Insult and Injury


by Sid (Faisal)
9th September, 2008 at 6:11 pm    

Maqbool Fida Husain, India’s pre-eminent contemporary artist, was cleared by three supreme court judges of the charge of offending Hindus, for his painting Bharat Mata (Mother India). The petition seeking prosecution claimed that the painting, which depicts a nude woman, was sacrilegious. Bharat Mata

“Does the sentiment of the petitioner get scandalized by the large number of photographs of erotic sculptures which are in circulation?” the judges asked. “It is an art like the sculptures. None get scandalized looking at the sculptures.”

The artist, known in India as MF Husain, told the Associated Press: “At last, the dignity of Indian contemporary art has been upheld by the supreme court as expected.” He could not be contacted today.

That’s what he thinks. MF Husain will not be returning to India, from where he has been in self-imposed exile since 2006, until the hundreds of cases claiming damages for hurting “Hindu sentiment” are withdrawn. The supreme court ruling has done nothing for MF Husain.

His other paintings have also depicted:

  • Naked Sita on the long tail of Hanuman
  • Lord Hanuman with His genitals pointing towards a woman having sexual intercourse
  • Hanuman opposite Sita sitting on the thigh of naked Ravana
  • Naked Goddess Lakshmi on the head of an elephant
  • Naked Goddess Saraswati
  • Bull copulating with Parvati, with Shiva watching

Needless to say that Hindu groups found them objectionable.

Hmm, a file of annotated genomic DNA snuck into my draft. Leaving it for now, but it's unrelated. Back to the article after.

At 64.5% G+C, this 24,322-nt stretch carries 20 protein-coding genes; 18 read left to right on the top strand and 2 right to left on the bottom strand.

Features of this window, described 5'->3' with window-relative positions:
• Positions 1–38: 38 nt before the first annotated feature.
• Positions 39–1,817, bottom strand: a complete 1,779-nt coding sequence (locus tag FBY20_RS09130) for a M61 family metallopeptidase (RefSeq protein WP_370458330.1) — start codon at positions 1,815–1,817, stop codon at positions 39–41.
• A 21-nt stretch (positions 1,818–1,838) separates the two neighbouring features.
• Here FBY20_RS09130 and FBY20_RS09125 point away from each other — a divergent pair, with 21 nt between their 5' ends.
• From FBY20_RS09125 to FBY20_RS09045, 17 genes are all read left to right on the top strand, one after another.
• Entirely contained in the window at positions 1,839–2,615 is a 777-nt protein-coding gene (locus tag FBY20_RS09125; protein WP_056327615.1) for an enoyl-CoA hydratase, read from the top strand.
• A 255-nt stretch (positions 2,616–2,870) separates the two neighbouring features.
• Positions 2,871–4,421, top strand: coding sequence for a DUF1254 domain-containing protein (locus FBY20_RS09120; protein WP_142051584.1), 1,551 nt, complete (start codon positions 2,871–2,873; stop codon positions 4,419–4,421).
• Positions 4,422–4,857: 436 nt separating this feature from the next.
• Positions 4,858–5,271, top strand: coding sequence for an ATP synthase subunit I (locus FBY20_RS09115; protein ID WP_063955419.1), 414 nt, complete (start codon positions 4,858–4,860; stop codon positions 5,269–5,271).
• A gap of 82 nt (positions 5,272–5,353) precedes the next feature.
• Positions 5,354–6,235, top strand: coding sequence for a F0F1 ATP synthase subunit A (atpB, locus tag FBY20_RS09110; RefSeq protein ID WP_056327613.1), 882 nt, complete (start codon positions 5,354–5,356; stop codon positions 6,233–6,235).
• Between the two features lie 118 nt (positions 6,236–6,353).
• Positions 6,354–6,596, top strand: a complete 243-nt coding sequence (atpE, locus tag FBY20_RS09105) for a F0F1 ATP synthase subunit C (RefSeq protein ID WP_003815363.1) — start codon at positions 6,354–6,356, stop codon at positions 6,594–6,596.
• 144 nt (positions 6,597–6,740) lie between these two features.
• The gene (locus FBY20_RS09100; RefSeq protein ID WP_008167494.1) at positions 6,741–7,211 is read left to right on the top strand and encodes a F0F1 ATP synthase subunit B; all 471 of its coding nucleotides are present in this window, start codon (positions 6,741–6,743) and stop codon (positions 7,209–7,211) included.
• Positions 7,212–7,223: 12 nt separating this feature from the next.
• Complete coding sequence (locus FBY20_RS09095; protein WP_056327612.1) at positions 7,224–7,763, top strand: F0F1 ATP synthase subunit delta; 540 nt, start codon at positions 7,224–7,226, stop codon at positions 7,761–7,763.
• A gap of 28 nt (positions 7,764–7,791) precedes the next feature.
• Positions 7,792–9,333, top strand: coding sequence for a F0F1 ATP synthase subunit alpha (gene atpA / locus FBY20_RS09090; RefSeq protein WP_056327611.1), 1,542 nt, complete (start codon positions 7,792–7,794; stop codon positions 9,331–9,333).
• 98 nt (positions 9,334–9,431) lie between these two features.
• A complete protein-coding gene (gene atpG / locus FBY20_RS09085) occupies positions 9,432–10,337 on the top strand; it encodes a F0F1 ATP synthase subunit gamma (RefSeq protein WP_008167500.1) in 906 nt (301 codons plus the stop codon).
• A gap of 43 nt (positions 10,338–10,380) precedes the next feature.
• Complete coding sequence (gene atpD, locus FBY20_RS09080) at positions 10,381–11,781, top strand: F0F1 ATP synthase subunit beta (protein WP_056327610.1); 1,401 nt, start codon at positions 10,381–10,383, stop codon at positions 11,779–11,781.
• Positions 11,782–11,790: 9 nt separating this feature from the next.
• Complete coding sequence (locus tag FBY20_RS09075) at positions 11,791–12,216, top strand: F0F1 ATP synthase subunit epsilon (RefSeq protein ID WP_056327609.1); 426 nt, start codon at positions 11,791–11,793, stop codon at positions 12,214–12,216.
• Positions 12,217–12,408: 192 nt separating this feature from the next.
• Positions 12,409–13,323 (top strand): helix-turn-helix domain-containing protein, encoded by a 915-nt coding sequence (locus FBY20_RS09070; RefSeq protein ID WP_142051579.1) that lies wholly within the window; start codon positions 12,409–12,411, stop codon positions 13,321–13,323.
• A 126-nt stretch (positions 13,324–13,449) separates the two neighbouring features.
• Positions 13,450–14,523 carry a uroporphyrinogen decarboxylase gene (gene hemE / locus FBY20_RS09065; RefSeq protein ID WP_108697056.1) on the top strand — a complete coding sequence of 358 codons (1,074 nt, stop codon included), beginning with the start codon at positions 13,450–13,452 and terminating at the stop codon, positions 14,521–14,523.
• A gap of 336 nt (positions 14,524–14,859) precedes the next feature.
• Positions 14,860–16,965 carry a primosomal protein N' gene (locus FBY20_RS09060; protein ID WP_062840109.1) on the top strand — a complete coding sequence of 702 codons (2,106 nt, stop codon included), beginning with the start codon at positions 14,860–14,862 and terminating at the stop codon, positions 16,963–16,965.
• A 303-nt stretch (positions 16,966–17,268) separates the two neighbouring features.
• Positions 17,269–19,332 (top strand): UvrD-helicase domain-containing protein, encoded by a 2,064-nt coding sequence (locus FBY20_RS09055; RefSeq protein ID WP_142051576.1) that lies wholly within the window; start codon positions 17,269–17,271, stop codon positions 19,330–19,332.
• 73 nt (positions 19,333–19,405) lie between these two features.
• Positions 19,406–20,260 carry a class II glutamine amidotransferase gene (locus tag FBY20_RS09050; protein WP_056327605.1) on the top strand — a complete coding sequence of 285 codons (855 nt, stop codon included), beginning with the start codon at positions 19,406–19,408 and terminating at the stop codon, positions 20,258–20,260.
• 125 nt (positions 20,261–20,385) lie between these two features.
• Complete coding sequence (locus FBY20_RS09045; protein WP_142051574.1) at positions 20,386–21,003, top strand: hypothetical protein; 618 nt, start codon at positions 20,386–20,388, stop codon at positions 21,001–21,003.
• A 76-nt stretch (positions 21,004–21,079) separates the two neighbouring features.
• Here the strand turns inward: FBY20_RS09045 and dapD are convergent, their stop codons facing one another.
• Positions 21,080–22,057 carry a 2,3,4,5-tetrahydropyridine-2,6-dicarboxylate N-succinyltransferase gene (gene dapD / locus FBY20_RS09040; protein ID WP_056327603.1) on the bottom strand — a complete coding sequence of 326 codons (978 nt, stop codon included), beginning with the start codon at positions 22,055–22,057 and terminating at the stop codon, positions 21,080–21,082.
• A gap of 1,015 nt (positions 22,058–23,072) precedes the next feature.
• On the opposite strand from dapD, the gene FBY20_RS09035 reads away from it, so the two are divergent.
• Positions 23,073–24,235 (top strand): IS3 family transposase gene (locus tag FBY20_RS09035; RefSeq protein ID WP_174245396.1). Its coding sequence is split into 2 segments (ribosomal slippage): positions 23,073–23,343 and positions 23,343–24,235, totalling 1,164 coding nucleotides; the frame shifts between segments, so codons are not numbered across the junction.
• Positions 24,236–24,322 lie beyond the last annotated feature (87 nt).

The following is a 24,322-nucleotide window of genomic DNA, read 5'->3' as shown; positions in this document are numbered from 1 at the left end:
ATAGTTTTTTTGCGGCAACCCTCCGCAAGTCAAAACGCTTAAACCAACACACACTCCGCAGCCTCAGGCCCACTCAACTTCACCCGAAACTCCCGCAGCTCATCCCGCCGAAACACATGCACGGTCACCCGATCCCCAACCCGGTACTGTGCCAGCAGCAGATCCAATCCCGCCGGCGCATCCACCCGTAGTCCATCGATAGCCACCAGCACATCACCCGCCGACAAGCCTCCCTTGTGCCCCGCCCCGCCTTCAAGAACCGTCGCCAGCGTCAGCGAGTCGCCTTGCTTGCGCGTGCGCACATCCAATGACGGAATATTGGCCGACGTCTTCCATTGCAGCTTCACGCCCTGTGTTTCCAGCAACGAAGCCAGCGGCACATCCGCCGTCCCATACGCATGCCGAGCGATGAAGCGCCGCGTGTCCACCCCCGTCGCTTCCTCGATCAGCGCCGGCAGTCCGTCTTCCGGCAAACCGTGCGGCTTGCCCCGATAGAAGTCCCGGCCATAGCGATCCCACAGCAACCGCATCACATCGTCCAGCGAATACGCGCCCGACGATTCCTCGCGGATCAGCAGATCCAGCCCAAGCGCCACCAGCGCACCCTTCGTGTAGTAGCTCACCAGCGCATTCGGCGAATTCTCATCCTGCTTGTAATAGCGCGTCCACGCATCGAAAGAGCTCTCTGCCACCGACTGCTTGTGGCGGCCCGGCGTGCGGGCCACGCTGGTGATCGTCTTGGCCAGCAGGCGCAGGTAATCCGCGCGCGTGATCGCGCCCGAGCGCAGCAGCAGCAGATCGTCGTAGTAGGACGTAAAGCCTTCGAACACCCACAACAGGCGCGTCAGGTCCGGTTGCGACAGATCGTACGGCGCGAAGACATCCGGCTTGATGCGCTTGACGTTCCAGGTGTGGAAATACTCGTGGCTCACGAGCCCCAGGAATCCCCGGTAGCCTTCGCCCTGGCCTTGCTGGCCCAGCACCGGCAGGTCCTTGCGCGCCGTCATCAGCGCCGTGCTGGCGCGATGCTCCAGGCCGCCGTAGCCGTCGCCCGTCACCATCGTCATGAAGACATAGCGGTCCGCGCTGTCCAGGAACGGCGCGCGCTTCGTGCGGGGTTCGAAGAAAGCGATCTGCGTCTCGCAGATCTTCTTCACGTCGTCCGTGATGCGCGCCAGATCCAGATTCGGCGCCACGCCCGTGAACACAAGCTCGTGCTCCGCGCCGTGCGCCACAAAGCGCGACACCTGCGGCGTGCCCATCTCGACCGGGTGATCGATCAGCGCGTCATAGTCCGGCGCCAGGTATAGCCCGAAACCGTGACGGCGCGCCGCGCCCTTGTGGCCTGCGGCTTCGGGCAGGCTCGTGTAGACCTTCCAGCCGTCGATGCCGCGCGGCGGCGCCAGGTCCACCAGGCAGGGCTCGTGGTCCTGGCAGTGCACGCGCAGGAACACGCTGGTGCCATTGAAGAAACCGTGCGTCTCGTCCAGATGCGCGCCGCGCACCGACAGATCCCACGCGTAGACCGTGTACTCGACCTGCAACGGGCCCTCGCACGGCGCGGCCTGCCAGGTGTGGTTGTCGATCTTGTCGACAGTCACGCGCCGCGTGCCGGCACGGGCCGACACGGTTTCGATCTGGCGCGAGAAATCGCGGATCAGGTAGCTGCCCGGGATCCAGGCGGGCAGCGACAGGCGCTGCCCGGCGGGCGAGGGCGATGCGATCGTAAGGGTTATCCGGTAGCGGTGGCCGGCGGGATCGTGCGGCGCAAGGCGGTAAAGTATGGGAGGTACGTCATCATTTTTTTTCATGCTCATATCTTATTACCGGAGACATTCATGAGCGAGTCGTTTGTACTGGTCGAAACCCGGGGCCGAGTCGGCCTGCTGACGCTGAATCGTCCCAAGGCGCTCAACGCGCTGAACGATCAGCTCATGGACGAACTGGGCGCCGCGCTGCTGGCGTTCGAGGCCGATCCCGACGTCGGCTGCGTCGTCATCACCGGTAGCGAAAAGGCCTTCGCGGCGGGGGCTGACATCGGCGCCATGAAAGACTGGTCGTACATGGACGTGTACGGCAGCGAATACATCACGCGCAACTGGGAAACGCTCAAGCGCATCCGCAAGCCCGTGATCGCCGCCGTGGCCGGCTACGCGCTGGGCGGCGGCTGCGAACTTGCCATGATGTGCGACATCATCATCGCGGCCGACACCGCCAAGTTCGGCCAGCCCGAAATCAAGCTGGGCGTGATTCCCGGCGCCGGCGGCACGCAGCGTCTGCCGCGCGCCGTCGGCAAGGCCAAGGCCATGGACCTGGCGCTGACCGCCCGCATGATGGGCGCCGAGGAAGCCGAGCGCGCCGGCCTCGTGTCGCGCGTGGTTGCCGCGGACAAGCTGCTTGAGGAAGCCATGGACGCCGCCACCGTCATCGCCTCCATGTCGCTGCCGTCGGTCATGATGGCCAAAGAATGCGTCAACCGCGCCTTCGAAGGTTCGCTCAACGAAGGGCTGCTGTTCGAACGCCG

HINDUTVAVADI organisations in Maharashtra appear to have resumed their old game of whipping up anti-Muslim and anti-Pakistan sentiments after a short-lived show of peaceful co-existence prior to the Lok Sabha elections.

On May 1, Bajrang Dal activists forced their way into the South Mumbai home of artist M.F. Husain and created mayhem. Husain, who had left his apartment shortly before the Bajrang Dal raid, told Frontline that he had spotted a crowd outside the compound when he was about to leave but thought that it had something to do with Maharashtra Day celebrations.

I suspect that had these discerning Hindutva art-lovers been around in the 11th century, there would be no such thing as the jaw-dropping beauty of the Temples of Khajuraho or the amazing Konark Sun Temple or indeed any of the thousands of statues that depict erotic iconography which would be regarded, in this day and age of incendiary religious sentiment, as “insulting”.


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Filed in: Civil liberties,India,Moral police






14 Comments below   |